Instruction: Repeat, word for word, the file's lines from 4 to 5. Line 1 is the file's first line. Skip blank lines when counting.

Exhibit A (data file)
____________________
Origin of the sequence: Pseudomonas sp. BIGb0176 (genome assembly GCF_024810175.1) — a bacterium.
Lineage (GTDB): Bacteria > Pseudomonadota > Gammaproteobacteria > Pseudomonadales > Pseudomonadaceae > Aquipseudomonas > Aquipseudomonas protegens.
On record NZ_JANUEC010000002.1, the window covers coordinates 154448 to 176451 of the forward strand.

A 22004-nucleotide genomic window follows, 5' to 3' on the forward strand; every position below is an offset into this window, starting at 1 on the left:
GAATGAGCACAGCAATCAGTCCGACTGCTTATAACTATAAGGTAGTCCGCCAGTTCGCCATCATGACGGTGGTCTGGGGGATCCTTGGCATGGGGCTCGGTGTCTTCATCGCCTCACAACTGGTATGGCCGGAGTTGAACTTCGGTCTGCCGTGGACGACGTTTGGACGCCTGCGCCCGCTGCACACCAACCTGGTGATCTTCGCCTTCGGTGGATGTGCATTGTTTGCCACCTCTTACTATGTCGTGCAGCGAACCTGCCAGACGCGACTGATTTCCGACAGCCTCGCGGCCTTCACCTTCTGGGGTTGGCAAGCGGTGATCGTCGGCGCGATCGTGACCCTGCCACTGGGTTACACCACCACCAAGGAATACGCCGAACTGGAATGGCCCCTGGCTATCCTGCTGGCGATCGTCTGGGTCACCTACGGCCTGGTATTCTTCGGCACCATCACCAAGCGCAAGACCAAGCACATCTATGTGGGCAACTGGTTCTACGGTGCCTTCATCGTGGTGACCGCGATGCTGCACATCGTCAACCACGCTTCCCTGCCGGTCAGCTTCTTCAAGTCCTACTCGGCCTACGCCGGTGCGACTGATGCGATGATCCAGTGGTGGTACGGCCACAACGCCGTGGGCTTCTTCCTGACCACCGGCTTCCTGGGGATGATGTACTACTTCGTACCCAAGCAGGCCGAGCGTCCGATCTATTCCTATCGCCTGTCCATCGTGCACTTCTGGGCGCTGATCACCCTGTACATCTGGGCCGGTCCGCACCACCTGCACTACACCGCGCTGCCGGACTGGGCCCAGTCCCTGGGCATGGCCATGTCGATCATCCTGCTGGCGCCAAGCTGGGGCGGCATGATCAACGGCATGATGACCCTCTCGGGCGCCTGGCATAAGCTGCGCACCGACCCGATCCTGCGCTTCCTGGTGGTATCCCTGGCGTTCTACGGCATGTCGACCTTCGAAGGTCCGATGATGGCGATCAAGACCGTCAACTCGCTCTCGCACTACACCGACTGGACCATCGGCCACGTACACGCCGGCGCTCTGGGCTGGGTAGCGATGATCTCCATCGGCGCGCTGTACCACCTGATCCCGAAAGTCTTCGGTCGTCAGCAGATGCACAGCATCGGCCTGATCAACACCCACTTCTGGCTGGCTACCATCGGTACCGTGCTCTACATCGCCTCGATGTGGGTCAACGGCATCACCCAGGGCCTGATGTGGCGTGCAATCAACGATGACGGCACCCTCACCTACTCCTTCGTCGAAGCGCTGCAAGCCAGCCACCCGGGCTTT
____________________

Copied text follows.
A 22004-nucleotide genomic window follows, 5' to 3' on the forward strand; every position below is an offset into this window, starting at 1 on the left:
GAATGAGCACAGCAATCAGTCCGACTGCTTATAACTATAAGGTAGTCCGCCAGTTCGCCATCATGACGGTGGTCTGGGGGATCCTTGGCATGGGGCTCGGTGTCTTCATCGCCTCACAACTGGTATGGCCGGAGTTGAACTTCGGTCTGCCGTGGACGACGTTTGGACGCCTGCGCCCGCTGCACACCAACCTGGTGATCTTCGCCTTCGGTGGATGTGCATTGTTTGCCACCTCTTACTATGTCGTGCAGCGAACCTGCCAGACGCGACTGATTTCCGACAGCCTCGCGGCCTTCACCTTCTGGGGTTGGCAAGCGGTGATCGTCGGCGCGATCGTGACCCTGCCACTGGGTTACACCACCACCAAGGAATACGCCGAACTGGAATGGCCCCTGGCTATCCTGCTGGCGATCGTCTGGGTCACCTACGGCCTGGTATTCTTCGGCACCATCACCAAGCGCAAGACCAAGCACATCTATGTGGGCAACTGGTTCTACGGTGCCTTCATCGTGGTGACCGCGATGCTGCACATCGTCAACCACGCTTCCCTGCCGGTCAGCTTCTTCAAGTCCTACTCGGCCTACGCCGGTGCGACTGATGCGATGATCCAGTGGTGGTACGGCCACAACGCCGTGGGCTTCTTCCTGACCACCGGCTTCCTGGGGATGATGTACTACTTCGTACCCAAGCAGGCCGAGCGTCCGATCTATTCCTATCGCCTGTCCATCGTGCACTTCTGGGCGCTGATCACCCTGTACATCTGGGCCGGTCCGCACCACCTGCACTACACCGCGCTGCCGGACTGGGCCCAGTCCCTGGGCATGGCCATGTCGATCATCCTGCTGGCGCCAAGCTGGGGCGGCATGATCAACGGCATGATGACCCTCTCGGGCGCCTGGCATAAGCTGCGCACCGACCCGATCCTGCGCTTCCTGGTGGTATCCCTGGCGTTCTACGGCATGTCGACCTTCGAAGGTCCGATGATGGCGATCAAGACCGTCAACTCGCTCTCGCACTACACCGACTGGACCATCGGCCACGTACACGCCGGCGCTCTGGGCTGGGTAGCGATGATCTCCATCGGCGCGCTGTACCACCTGATCCCGAAAGTCTTCGGTCGTCAGCAGATGCACAGCATCGGCCTGATCAACACCCACTTCTGGCTGGCTACCATCGGTACCGTGCTCTACATCGCCTCGATGTGGGTCAACGGCATCACCCAGGGCCTGATGTGGCGTGCAATCAACGATGACGGCACCCTCACCTACTCCTTCGTCGAAGCGCTGCAAGCCAGCCACCCGGGCTTT